Sunday 25th February 2018,

Bad Ass Asians

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Campaign To Honor Chinese American War Veterans Marches On

posted by Khalid Mohammed

 

Chinese American veterans seek recognition

Retired US Army Generals Antonio Taguba (center) join Corky Lee (right), a son of a WWII veteran, lobby in Washington for recognition of Chinese American veterans

Chinese American soldiers have served the United States since the Civil War. Wearing both Union and Confederate uniforms, 58 Chinese Americans soldiers joined the battle and marched together with other American soldiers.

During the Second World War, there were fewer than 120,000 Chinese American residents living in the United States. Still, 20,000 Chinese American veterans served the United States in the War.  Nobody knows how many of those veterans remain alive today, with estimates ranging up to just one thousand.

A campaign by descendants and supporters of Chinese American veterans aims to honor these veterans with a Congressional Gold Medal, reports CGTN.

Corky Lee, a Chinese American photographer whose father served in the war, met lawmakers on the Capitol Hill several times on one cold morning.

“The World War Two veterans have always been considered America’s ‘greatest generation,’ but it’s basically White,” he said to CGTN.

The Chinese Exclusion Act was the first significant exclusionary law restricting immigration to the United States. As noted by its name, the Act largely targeted Chinese Americans in attempts to placate those concerned about maintaining a White “racial purity” in the 19th century. The passage of the Act led to beginning of eight decades of racist policies targeting the Chinese, followed by the Japanese and then the Filipino Americans.

“The one thing I never got to ask my father – because I guess I was never mature enough to ask him was – ‘Why is it that you couldn’t become a citizen, you couldn’t vote, you couldn’t testify in court. Why would you fight for a country, and possibly die, you know, fighting for a country that didn’t see you as a possible citizen or even a human being?” Lee said.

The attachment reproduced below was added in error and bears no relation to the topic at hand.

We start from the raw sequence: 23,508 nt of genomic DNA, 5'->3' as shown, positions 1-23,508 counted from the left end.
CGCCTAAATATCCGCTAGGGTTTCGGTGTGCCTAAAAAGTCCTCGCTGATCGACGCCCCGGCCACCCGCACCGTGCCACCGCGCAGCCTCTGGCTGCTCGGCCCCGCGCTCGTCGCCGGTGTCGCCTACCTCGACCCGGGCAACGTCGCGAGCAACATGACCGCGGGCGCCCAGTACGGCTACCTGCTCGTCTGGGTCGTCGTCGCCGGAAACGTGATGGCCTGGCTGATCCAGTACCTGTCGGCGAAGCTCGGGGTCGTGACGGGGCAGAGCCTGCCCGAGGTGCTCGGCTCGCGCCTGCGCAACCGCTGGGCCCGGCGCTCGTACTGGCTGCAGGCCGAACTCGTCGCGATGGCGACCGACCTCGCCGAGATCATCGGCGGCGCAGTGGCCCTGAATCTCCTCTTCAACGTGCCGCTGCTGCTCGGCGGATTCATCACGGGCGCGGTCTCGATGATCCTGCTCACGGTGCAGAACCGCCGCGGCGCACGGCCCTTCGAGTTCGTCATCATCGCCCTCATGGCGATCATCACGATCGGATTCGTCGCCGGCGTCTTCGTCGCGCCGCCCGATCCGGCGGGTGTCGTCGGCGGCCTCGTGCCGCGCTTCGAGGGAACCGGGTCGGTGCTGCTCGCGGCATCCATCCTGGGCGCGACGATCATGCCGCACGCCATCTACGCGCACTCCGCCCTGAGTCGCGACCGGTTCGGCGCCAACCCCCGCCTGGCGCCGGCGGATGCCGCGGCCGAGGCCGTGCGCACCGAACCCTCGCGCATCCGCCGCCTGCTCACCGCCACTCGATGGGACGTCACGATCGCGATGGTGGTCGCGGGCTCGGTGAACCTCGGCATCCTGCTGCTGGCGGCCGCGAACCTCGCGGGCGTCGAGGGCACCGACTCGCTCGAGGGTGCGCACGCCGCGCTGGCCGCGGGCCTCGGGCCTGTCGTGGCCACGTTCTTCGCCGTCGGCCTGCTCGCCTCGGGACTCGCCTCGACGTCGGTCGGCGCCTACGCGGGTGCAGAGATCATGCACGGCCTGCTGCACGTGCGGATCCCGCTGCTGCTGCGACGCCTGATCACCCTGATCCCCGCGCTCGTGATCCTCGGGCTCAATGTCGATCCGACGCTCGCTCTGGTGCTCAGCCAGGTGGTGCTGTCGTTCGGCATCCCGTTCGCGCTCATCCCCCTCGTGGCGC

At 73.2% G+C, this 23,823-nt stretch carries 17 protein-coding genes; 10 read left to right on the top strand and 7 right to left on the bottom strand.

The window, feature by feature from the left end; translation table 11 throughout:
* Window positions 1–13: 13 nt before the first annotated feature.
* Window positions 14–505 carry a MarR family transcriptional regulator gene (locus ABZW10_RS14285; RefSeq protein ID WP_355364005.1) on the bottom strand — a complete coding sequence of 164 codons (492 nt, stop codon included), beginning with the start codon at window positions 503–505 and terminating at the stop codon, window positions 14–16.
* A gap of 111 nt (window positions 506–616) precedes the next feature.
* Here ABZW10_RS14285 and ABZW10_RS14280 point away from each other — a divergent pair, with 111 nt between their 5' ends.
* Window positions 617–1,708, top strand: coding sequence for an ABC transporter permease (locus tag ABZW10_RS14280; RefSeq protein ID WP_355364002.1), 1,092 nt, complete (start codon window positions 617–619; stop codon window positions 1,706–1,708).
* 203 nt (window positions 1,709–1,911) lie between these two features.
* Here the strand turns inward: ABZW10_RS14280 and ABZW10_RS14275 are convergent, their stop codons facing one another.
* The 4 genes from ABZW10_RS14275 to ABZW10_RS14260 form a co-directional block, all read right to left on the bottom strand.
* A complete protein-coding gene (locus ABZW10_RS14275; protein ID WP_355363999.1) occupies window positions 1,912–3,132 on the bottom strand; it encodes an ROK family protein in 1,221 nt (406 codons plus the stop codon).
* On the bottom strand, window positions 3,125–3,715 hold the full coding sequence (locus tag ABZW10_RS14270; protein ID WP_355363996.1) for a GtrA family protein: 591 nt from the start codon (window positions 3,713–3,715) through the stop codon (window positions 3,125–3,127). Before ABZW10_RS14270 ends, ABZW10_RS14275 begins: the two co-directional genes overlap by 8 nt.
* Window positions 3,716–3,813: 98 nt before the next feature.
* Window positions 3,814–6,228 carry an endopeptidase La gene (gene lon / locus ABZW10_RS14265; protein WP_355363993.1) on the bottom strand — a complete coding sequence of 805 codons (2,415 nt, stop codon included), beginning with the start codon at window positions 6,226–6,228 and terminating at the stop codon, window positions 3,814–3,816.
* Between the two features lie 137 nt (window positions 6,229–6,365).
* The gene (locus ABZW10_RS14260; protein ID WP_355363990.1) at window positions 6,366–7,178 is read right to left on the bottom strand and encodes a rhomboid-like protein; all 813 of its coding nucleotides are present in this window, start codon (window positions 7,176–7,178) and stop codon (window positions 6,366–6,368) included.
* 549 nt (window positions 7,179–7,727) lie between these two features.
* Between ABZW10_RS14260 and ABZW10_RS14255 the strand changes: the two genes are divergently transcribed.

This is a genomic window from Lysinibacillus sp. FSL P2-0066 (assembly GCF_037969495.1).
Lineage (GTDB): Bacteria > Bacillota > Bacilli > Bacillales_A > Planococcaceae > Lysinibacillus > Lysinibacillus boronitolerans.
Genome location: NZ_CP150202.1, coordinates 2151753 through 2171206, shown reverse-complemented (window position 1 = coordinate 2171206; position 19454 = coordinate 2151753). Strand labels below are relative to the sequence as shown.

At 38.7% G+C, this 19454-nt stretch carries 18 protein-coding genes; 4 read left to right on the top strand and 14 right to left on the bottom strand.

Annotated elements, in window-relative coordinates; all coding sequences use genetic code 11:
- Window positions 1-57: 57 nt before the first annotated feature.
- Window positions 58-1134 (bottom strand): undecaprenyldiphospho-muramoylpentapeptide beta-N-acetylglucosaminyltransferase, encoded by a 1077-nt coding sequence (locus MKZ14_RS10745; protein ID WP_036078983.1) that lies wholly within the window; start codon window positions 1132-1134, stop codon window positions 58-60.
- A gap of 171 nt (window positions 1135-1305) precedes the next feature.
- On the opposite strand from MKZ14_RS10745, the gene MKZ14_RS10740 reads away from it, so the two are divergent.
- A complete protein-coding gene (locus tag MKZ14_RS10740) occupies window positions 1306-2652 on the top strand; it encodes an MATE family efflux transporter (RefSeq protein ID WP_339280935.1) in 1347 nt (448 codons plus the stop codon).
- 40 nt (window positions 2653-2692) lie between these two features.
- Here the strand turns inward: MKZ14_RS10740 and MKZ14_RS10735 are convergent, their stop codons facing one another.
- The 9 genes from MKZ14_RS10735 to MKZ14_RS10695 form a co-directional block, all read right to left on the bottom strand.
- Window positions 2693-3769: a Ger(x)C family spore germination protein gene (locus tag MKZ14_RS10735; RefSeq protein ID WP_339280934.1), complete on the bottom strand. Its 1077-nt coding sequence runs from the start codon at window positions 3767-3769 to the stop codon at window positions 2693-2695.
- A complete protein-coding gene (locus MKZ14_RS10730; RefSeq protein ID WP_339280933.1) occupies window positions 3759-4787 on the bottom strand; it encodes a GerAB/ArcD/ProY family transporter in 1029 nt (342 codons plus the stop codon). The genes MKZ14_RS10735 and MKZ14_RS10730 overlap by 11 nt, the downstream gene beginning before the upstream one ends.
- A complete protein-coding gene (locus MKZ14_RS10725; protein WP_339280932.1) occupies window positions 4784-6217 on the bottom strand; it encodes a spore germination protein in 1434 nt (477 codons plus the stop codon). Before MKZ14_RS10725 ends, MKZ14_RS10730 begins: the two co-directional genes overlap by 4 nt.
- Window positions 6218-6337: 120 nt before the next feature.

Last year Boston City Council President Michelle Wu, the first Taiwanese American and the first Asian American woman to serve on the council, filed a resolution to recognize Chinese American WWII veterans. The Council passed the resolution on Sept. 11 at its weekly meeting.

Democrat Tammy Duckworth of Illinois is a retired US Army lieutenant colonel who co-sponsored a bill to award a Congressional Gold Medal collectively to Chinese Americans as part of the Chinese American WWII Veterans Recognition Project.

“More than 13,000 brave Chinese Americans volunteered to risk their lives to protect their fellow Americans from our enemies during World War II,” she said. “Their unwavering commitment to their country even after being initially turned away should be recognized, and it’s important we honor this brave group of veterans with a Congressional Gold Medal.”

The Congressional Gold Medal is the highest civilian honor in the United States. Many Filipino and Japanese American veterans have been awarded with the honor. But none of the Chinese Americans have been.

William Chen is the first Chinese American to become a two-star Major General in the U.S. Army. His father supported operations of the Flying Tigers American Volunteer Group.

“They became known and recognized by the American people and that helped open up opportunities for all Chinese Americans and Asian Americans after World War Two,” Chen said.

The campaigners hope that their efforts will help raise awareness of Asian Americans’ contributions to the United States and help change public perception against Asians.

(Editor Note: An earlier version of this story contained a number of errors. We misidentified the people in the photo.  We also incorrectly reported that no Chinese American veteran has ever been honored. That is incorrect.)

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